The Lord Jesus Christ believed that the Scriptures are the inspired Word of God even to the smallest written detail, “For verily I say unto you, Till heaven and earth pass, one jot or one tittle shall in no wise pass from the law, till all be fulfilled” (Matthew 5:18). He quoted from such Biblical characters as Moses, David and Isaiah, “And He said unto them, These are the words which I spake unto you, while I was yet with you, that all things must be fulfilled, which were written in the law of Moses, and in the prophets, and in the psalms, concerning me” (Luke 24:44). Jesus also made it plain that His own words were recieved from His Father so therefore are absolute truth, “Then answered Jesus and said unto them, Verily, verily, I say unto you, The Son can do nothing of Himself, but what He seeth the Father do: for what things soever He doeth, these also doeth the Son likewise … I can of mine own self do nothing: as I hear, I judge: and my judgement is just; because I seek not mine own will, but the will of the Father which hath sent me. If I bear witness of myself, my witness is not true … My doctrine is not mine, but His that sent me … I have many things to say and to judge of you: but He that sent me is true; and I speak to the world those things which I have heard of him” (John 5:19, 30-31; 7:16; 8:26). He spoke of the fact that the Holy Spirit would inspire others in the revelation of the truth, “Howbeit when He, the Spirit of truth, is come, He will guide you into all truth: for He shall not speak of Himself; but whatsoever He shall hear, that shall He speak: and He will show you things to come … And I will pray the Father, and He shall give you another Comforter, that He may abide with you for ever; even the Spirit of truth; whom the world cannot receive, because it seeth him not, neither knoweth him: but ye know him; for He dwelleth with you, and shall be in you … But when the Comforter is come, whom I will send unto you from the Father, even the Spirit of truth, which proceedeth from the Father, He shall testify of me: And ye also shall bear witness, because ye have been with me from the beginning” (John 16:13; 14:16-17; 15:26-27).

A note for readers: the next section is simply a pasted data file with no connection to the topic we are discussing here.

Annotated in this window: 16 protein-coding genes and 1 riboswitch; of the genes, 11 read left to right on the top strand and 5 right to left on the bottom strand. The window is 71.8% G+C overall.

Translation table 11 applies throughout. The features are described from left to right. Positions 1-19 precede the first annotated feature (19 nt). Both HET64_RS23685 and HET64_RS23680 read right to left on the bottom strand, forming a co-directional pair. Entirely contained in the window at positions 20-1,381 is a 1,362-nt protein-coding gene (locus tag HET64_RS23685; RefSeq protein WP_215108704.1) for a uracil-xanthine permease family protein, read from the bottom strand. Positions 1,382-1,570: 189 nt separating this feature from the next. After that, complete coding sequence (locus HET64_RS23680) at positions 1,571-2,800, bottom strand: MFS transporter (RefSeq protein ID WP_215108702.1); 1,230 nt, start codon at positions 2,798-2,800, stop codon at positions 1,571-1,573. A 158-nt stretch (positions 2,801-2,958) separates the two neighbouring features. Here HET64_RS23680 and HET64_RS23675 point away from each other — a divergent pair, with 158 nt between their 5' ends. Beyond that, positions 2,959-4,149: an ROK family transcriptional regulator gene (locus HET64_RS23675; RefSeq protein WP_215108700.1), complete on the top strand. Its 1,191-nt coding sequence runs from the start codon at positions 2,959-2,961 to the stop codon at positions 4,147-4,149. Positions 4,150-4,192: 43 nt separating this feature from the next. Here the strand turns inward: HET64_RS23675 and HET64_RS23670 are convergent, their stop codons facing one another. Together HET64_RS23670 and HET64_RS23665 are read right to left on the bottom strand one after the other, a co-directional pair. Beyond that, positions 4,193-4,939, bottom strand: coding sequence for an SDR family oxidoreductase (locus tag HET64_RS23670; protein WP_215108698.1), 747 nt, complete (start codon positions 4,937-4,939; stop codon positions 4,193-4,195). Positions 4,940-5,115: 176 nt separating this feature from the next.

This inspiration does not come through a man’s personal thoughts or intelligence. Though the writers seem to have been free to use their own style, culture, and personality, they were in fact moved upon by the Holy Spirit. The Spirit of God implanted the words or the desire to write in their hearts and minds. At times the man may have decided to record certain events, as is the case with Moses in Exodus 24:12; 31:8; 32:16, yet even this is through the direct inspiration of God. The topic, words, and reasons for writing began in the mind and will of God before He gradually passed them down to His human authors. It should be noted that this is nothing like the automatic writing practised in the occult or spiritism. This is the reason why we can claim that what these men of God wrote is free from error and contradiction, “All scripture is given by inspiration of God, and is profitable for doctrine, for reproof, for correction, for instruction in righteousness” (2 Timothy 3:16); “Knowing this first, that no prophecy of the scripture is of any private interpretation. For the prophecy came not in old time by the will of man: but holy men of God spake as they were moved by the Holy Ghost” (2 Peter 1:20-21); “Now we have received, not the spirit of the world, but the spirit which is of God; that we might know the things that are freely given to us of God. Which things also we speak, not in the words which man’s wisdom teacheth, but which the Holy Ghost teacheth; comparing spiritual things with spiritual” (1 Corinthians 2:12-13).